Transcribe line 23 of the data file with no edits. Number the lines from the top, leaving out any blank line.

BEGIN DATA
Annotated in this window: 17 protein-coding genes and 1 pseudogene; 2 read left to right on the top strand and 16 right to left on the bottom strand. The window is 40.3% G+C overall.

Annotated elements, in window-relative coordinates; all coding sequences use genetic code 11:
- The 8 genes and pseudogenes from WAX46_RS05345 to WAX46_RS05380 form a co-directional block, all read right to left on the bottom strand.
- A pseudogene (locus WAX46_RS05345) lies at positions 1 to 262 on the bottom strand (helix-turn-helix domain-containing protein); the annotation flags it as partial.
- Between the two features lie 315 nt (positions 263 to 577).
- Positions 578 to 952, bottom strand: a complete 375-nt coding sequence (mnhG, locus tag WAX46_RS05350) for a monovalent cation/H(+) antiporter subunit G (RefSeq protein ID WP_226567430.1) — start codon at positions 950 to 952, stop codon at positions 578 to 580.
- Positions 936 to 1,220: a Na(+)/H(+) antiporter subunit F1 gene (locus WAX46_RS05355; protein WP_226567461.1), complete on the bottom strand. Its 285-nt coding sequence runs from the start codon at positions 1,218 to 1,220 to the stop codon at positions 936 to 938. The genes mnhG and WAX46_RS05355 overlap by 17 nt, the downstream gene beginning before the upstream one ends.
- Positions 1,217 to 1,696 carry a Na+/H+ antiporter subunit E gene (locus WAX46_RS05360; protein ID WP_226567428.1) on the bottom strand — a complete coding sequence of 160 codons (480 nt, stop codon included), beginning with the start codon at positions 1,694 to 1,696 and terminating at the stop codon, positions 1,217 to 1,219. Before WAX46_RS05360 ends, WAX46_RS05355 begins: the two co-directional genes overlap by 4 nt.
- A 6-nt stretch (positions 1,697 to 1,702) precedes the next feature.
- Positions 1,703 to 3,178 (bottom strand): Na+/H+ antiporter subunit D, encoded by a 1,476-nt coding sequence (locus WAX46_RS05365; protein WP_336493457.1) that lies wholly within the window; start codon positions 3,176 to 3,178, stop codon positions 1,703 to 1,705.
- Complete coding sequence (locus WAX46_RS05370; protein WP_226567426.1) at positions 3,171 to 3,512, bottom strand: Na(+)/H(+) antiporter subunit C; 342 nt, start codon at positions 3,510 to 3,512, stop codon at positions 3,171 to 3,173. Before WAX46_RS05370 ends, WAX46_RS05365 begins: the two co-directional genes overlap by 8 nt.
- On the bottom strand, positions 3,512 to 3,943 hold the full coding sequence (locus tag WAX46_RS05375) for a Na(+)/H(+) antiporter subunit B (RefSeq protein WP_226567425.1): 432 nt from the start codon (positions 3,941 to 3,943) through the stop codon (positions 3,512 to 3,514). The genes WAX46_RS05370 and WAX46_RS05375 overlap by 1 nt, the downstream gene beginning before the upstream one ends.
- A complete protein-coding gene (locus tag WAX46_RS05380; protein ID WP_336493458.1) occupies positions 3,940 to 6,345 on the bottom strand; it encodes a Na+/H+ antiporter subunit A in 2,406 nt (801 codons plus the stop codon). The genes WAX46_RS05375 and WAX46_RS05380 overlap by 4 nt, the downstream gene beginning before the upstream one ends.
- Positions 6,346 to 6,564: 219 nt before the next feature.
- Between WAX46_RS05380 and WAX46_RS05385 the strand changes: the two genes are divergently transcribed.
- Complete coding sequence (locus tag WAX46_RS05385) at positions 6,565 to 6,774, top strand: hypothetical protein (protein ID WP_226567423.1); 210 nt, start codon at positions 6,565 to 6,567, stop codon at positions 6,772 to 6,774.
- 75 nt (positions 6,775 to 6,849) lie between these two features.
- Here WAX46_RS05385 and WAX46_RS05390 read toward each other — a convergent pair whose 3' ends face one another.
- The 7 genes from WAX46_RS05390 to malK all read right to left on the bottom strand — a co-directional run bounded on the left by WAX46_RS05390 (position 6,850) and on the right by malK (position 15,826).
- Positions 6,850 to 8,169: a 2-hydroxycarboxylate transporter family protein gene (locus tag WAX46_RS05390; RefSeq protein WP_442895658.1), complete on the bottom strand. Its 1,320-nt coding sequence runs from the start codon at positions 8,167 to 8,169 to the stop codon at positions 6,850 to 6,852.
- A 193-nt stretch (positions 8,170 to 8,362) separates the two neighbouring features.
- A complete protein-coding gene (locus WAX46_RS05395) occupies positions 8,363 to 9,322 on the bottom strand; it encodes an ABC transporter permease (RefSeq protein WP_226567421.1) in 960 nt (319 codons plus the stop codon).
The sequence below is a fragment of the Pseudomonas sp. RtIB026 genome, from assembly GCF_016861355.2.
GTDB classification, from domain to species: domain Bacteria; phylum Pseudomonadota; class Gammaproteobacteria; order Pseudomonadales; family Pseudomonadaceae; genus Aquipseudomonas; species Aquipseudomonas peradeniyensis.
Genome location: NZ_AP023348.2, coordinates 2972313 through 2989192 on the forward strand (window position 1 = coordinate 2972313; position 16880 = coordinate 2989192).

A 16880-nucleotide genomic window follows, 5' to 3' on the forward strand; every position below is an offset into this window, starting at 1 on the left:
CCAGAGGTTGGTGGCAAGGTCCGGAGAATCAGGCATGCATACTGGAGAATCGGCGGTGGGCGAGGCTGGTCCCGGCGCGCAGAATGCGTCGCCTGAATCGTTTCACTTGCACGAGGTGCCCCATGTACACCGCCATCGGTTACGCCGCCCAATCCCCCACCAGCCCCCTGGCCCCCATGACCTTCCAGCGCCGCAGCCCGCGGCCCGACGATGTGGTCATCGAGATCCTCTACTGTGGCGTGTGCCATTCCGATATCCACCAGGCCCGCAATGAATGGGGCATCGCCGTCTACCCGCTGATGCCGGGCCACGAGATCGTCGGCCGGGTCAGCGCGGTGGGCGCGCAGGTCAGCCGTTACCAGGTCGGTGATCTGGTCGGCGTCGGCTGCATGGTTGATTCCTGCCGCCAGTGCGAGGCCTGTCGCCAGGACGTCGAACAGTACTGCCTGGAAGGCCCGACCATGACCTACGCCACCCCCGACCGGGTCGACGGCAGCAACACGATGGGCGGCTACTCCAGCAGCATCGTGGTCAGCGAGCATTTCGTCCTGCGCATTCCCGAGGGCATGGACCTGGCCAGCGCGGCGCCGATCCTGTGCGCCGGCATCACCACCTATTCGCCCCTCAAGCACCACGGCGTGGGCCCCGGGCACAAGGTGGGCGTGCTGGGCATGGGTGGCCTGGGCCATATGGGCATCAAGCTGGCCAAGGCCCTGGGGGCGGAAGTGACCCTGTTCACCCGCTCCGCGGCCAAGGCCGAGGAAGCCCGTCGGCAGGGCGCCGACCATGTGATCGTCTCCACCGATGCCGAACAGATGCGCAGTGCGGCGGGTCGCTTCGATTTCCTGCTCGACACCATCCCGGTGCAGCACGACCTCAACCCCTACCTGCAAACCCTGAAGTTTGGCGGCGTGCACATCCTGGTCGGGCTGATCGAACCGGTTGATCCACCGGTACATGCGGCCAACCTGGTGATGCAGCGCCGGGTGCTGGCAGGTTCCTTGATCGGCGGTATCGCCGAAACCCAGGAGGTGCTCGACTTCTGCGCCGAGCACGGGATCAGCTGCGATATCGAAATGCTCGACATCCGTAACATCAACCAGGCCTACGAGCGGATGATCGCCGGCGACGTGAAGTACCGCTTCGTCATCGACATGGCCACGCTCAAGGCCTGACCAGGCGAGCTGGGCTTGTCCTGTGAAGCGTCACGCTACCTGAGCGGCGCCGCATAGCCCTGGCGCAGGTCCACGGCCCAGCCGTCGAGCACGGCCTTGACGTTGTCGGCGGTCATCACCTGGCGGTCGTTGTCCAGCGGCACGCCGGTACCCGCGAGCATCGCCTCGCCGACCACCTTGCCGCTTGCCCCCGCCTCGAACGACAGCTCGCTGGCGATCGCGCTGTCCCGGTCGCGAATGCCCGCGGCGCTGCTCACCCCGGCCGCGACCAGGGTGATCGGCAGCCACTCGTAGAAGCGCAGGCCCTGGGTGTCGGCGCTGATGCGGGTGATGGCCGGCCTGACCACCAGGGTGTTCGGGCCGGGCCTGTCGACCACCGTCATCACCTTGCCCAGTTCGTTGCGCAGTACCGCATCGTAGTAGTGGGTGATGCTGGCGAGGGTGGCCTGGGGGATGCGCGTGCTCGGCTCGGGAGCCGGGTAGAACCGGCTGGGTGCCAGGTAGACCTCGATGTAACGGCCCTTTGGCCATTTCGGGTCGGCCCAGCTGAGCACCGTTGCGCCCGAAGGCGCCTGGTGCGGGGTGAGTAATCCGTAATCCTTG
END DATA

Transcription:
The sequence below is a fragment of the Pseudomonas sp. RtIB026 genome, from assembly GCF_016861355.2.